Originally, when I first got the idea for Warped, it had nothing to do with warp drive or the Alcubierre drive. I had a different concept of the Gelt and the Compact going to war, one that did not involve aliens with potatoes or a cult to Marilyn Monroe. The original idea was much, much darker, written to “Armageddon,” the instrumental from Battlestar Galactica: The Plan. However, I had a need to keep Admirals Austin and Burke in the series. Plus Broken Skies is pretty dark. By making Okada a professional geek with Lancaster as his fellow commanding nerd, it lightens the tone and makes him the straight man in the comedy of bureaucratic errors swirling about him.

Friday Flashback: The Strongest Man In The World

The last of Kurt Russell’s Dexter Riley movies sees Dexter ingesting a formula that makes him superstrong. Naturally, Joe Flynn (McHale’s Navy‘s Captain “Lead Bottom” Binghamton), as dean of the university, sees a chance for his school to win a power lifting championship. Strange, but not long after that, “juicing” became a thing in sports. And not a good thing, either. Kurt, you scamp!

The Rise and Fall of the Third Reich by William Shirer

The Rise and Fall of the Third ReichThe existence of the Third Reich has confused many. How could such a blatantly evil regime rise in a supposedly civilized nation? In the first decades following World War II, historians suggested that it could take almost a century to unravel how the Nazis could, with the consent of the people, murder nearly ten million people.

But William Shirer was not a historian. He was a journalist and one who spent much of the 1930s inside Nazi Germany. He also witnessed and reported on the Nuremberg Trials. This allowed him to interview some of the major players, including Hermann Goering and Rudolph Hess. Historians criticized Shirer for writing a “journalist’s book” instead of following proper historical guidelines. But Shirer never claimed to be a historian. He simply combined what he had seen during Europe’s darkest hours with unprecedented access to a vanquished nation’s archives, captured after the fall of Berlin.

So how did a former tramp from Vienna, not even a German citizen, take over one of the most powerful nations in the world and get a population to walk lock-step with him? Fear was part of it, but Hitler’s rise owed as much to subterfuge against the old guard and schmoozing a military that never really was in his pocket. Once in power, he built an Orwellian state where kept the population from asking too many questions and the economy, bustling during the Great Depression, motivated them not to question things. Hitler wasn’t nearly the genius he conned the world into believing he was. He had a gift for reading and playing crowds, but Shirer passes along first-hand accounts of his mania, how he would lose his temper, how seduced he became by his early successes in Austria and Czechoslovakia. Had he stopped at Poland, that might have been the end of it. But with France, he opened a two-front war, found himself fighting a Britain that refused to collapse. It was not that he made the mistake of invading Russia that brought him down. His mistake was invading Russia knowing that the US and Britain would be cracking his defenses in the west.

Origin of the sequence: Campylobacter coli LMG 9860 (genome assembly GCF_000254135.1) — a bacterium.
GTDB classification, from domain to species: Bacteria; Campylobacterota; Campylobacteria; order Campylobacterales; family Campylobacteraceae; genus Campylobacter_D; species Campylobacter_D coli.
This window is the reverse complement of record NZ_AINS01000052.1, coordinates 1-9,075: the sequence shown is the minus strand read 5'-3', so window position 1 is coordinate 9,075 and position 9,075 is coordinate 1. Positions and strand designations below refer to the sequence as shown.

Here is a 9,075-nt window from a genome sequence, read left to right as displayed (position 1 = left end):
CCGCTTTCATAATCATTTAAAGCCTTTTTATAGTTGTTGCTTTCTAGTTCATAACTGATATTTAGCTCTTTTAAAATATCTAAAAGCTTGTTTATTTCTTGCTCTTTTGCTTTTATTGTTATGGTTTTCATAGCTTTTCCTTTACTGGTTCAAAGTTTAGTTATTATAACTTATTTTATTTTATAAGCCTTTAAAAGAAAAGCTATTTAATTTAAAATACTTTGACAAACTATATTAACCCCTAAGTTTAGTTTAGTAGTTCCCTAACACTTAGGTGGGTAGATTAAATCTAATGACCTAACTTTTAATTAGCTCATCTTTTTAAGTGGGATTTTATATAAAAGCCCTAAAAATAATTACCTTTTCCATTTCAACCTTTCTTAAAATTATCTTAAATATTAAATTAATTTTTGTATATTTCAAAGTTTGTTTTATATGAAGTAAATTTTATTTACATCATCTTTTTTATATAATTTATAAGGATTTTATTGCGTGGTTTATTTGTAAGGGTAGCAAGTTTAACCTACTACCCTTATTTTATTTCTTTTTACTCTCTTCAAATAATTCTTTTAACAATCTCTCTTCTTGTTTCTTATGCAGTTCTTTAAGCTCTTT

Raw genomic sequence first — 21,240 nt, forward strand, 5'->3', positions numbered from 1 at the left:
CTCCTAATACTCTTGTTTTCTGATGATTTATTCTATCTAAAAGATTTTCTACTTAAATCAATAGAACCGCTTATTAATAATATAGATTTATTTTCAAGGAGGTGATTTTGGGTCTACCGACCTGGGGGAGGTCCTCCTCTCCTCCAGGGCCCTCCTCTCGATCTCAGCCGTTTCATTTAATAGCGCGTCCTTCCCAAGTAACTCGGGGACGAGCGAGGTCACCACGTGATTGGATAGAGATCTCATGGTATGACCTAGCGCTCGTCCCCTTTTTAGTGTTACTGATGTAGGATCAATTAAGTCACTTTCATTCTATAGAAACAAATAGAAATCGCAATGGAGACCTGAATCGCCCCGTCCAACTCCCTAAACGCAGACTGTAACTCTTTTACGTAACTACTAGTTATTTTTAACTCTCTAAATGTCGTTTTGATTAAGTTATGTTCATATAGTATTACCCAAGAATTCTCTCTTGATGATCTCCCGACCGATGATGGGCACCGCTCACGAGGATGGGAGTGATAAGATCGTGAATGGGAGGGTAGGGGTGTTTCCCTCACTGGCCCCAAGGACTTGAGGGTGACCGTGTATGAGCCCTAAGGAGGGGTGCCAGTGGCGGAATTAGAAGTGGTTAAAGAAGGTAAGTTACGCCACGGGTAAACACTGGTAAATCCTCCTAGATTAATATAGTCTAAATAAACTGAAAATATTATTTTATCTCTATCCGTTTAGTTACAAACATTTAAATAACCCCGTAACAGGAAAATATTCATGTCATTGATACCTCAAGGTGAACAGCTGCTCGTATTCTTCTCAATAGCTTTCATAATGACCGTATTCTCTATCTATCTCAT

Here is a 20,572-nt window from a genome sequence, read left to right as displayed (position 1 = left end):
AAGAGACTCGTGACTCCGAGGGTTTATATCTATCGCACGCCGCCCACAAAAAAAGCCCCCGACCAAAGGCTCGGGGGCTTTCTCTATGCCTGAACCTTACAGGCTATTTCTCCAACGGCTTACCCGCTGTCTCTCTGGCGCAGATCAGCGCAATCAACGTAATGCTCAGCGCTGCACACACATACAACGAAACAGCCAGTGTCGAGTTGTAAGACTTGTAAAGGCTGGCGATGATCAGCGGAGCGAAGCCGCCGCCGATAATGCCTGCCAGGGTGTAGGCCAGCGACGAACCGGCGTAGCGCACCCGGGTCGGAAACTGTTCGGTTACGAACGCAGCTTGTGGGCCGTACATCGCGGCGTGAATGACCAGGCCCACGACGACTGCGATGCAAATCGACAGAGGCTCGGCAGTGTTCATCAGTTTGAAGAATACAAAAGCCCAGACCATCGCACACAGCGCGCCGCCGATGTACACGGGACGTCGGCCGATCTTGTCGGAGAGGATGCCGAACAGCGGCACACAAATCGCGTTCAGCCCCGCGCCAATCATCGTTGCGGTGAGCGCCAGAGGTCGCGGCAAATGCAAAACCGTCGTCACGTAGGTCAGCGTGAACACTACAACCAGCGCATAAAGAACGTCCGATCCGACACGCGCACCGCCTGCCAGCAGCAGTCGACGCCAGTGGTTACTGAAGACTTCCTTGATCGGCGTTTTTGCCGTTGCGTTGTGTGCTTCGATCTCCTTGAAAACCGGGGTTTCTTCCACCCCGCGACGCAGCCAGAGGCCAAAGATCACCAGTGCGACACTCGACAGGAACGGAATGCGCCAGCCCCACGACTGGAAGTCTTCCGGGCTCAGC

And the German military was not very loyal. Weak in their resistance, they nonetheless spent most of World War II trying to kill him. Hitler survived mostly through dumb luck. A bomb in  brandy bottle failed to detonate. A conspirator managed to attract SS chief Heinrich Himmler’s attention. The bomb in Operation Valkerye got moved to where it would not harm Hitler. It is sheer luck that Hitler lived long enough to kill himself in 1945.

Shirer’s work is comprehensive and important, written in 1960 when the war was still fresh in people’s minds. There are some cringe-worthy moments. His attitude, for instance, toward homosexuals is most definitely a product of his time. And sometimes, his lapses into personal anecdotes can be distracting. But perhaps the biggest criticism I have with this otherwise seminal work on the Third Reich is his conclusions in an afterword written for the 1990 edition. At the time, Germany had been reunited. However, no one should kid themselves. It was not the uniting of two countries that had formerly been one. It was the peaceful retaking of a section of Germany from a puppet regime controlled by the dying Soviet Union. Yet Shirer seems to have ignored fifty years of history under the former West Germany. The former Reich is a land that fears the well-spoken and has only reluctantly stepped up its military activity. He states that he fears Germany cannot remain peaceful for long. Still, in places like Britain and America, the echoes of World War II have faded. Serious discussion of giving Japan nuclear arms has been heard as newer foes like North Korea make their menace felt. It’s a product of having lived in Germany as it evolved from a shell of the old Empire to the nightmarish Third Reich, but Shirer’s fears in 1990 don’t match with the beleagured power that now stands with France to hold the European Union together.